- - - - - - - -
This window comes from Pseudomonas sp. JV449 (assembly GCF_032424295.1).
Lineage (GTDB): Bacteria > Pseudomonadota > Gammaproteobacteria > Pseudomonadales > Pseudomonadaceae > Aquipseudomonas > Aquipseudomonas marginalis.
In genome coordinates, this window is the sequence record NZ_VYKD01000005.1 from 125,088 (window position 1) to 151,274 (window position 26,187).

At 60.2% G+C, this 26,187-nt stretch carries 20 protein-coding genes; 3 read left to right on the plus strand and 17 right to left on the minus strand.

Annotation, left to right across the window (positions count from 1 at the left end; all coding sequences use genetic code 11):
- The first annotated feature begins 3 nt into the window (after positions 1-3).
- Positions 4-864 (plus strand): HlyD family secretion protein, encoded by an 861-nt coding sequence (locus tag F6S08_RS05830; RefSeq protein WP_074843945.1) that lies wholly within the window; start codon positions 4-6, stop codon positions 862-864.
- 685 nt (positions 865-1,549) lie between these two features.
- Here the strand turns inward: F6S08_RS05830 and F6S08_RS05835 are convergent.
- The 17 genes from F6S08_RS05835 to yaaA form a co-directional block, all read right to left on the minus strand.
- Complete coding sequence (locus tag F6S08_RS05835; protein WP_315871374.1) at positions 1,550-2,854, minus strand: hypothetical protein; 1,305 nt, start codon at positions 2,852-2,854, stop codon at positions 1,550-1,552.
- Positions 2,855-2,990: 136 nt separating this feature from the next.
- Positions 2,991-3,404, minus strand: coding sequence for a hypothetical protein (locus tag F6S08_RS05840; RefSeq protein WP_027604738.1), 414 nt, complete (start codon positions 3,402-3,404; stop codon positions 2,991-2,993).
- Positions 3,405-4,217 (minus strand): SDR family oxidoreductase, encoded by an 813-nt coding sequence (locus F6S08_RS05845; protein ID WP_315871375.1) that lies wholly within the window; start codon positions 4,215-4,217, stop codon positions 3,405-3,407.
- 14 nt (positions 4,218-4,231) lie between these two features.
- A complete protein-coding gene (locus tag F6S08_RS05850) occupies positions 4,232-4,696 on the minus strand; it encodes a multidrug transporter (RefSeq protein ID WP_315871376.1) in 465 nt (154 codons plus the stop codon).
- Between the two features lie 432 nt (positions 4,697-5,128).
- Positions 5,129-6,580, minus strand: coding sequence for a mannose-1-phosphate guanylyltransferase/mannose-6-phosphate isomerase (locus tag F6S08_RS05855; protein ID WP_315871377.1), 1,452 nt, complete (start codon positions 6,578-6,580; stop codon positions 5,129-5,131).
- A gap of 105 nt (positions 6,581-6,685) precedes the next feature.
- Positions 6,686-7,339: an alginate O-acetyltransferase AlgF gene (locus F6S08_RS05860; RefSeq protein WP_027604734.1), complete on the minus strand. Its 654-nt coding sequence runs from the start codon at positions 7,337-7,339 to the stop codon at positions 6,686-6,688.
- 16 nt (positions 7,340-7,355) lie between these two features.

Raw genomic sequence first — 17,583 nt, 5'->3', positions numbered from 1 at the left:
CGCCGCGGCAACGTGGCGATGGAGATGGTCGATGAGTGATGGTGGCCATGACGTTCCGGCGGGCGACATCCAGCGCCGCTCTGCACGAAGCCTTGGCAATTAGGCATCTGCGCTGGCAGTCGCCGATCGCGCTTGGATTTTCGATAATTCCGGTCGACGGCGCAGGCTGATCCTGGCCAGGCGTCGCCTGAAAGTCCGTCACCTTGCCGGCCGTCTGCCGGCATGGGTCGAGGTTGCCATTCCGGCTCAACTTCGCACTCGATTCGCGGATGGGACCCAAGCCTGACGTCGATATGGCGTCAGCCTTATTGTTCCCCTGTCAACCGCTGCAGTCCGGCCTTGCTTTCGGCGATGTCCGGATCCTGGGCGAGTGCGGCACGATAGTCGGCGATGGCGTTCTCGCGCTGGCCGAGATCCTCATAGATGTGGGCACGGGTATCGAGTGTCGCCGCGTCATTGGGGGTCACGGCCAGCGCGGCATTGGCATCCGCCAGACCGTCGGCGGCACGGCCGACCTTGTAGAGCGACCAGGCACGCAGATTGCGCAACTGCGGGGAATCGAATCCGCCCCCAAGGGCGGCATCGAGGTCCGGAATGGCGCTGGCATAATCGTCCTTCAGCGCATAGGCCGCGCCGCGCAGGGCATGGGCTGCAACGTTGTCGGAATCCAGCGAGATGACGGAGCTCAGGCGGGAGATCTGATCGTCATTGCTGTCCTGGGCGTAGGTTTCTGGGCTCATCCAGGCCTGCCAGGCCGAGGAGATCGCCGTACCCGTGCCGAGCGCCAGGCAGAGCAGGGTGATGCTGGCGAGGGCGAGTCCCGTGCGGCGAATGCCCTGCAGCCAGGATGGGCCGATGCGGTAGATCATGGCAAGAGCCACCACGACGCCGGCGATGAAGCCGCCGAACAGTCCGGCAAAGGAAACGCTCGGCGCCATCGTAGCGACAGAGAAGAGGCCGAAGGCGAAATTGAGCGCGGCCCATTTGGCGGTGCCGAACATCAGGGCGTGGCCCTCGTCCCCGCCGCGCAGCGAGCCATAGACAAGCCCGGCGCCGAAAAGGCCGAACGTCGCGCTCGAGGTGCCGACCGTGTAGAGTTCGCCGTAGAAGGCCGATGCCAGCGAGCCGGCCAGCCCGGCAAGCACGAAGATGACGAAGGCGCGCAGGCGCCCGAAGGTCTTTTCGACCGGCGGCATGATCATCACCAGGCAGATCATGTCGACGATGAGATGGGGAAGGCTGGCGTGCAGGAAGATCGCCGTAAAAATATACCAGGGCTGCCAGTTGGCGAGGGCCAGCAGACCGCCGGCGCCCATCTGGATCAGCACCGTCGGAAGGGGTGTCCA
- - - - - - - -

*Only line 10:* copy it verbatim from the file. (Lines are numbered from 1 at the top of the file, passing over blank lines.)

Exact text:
- The 17 genes from F6S08_RS05835 to yaaA form a co-directional block, all read right to left on the minus strand.